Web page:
There are many reasons that an athlete might need to take time off training. Injury, illness, and family commitments can all lead to a reduced ability to train. But the recent Covid-19 pandemic has meant an unprecedented number of athletes have been unable to stick to their usual fitness regimes.
As the vaccine rollout continues, athletes are returning to their sports and preparing to compete once again. But without access to gyms, equipment, and their coaches, many have found it tough to maintain their training programs over the past eighteen months.
As a coach or an athletic trainer, your mission is to guide your athletes return to their previous level of performance. But a long period without their usual resources means that they, and you, cannot simply jump back in where you left off.
What Are the Risks of Injury After a Long Break?
After so long away from their usual training regimes, most athletes will find that their bodies have adapted to their reduced activity levels. They will likely have lost some strength and conditioning, as well as some of their previous flexibility and range of movement.
As we know, mindset is just as important as physical fitness in competitive sports. Athletes train their minds as much as their bodies. But they will have fallen out of the habit of driving themselves and getting the most from their fitness. They may also struggle to adapt to their current level of ability, expecting too much and overdoing their training as a result.
Few athletes will have had the resources to stick to their nutritional plans during the pandemic. This, coupled with reduced physical activity, may have led to weight changes that will affect their performance.
Extra weight can add stress on joints and increase the risk of injury. And both weight gain and weight loss will lead to a change in their center of gravity, throwing off the athlete’s balance and making it more likely they will suffer from tears and sprains.
Injury prevention is an essential part of the role of any coach or trainer. You’ll need to work with the athletes in your care to devise training plans that take into account their increased vulnerability and reduce the risks.
Knowing some of the common injuries that can occur after a long break is crucial to preventing injuries in athletes. These can include:
Sprains and Strains
Sprains and strains are some of the most common injuries encountered by athletes and are much more likely when returning to training after a long break.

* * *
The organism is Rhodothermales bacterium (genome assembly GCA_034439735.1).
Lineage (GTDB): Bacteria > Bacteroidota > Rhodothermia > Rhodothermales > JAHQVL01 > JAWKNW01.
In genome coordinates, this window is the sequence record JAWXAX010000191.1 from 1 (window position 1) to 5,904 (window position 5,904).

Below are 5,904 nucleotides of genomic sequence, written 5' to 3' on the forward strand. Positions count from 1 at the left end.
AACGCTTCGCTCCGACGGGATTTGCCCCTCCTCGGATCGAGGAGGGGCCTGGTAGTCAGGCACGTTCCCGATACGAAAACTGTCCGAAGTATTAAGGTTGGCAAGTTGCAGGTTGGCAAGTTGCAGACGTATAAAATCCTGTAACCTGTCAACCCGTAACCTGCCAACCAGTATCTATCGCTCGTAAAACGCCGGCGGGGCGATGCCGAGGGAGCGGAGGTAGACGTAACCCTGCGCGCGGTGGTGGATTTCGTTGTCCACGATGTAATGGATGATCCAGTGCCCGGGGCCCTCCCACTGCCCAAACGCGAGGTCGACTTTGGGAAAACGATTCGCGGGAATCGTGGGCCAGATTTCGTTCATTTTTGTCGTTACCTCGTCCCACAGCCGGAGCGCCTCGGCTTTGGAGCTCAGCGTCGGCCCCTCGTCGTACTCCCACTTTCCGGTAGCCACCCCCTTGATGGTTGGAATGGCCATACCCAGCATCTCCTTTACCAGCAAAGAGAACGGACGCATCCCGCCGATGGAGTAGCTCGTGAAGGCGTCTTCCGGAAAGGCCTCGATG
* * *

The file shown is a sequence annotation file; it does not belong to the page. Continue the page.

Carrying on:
Strains occur when muscles and tendons are overstretched or twisted. Sprains happen when ligaments are stretched or torn through overuse or sudden stress, such as a fall or a twist.
Athletes who are accustomed to performing at a certain level may struggle to adapt to their reduced fitness, making them more prone to overusing and overstretching their ligaments and muscles. This leaves them vulnerable to sprains and strains.
There are three levels of sprains and strains. Grade 1 occurs when muscles or ligaments are stretched, but not torn. Even this minor form of strain or sprain can mean another two or more weeks off training.
Grade 2 sprains and strains involve partial tearing of the muscles or tendons and require at least 6-8 weeks of recovery.
The most severe form is grade 3. This is a complete rupture of the ligament or muscle and is a serious, potentially career-ending injury. Depending on the exact injury, recovery could take three to six months. Surgery might be required to repair the rupture.
A bulging disc occurs when the spinal discs between the vertebrae become compressed. The compression pushes the disk outwards, causing it to ‘bulge’. It most commonly occurs in the lower lumbar region of the spine and can cause back pain and spasms, as well as weakness in the legs, knees, and ankles.
Bulging discs also increase the risk of a herniated disk, which can have a significant impact on mobility.
Athletes are already at greater risk of bulging disks due to their physical activity. But the risk increases after an extended period of rest, especially if they are attempting to lift heavy weights.
The anterior cruciate ligament (ACL) is located at the front of the knee joint. It is particularly vulnerable to sprains or tears, especially in athletes who participate in high–energy sports that require lots of running and fast changes of direction.
Footballers, soccer players, and basketball players are all prone to ACL sprains. The injury is also more common in female athletes.
Gaining weight after a long break can also increase the risk of an ACL injury. The additional weight puts more stress on the knee joint, making damage to the ligaments more likely.
When the ACL tears, it requires surgery to repair. While some recover well, the athlete may never return to competitive sports at the same level.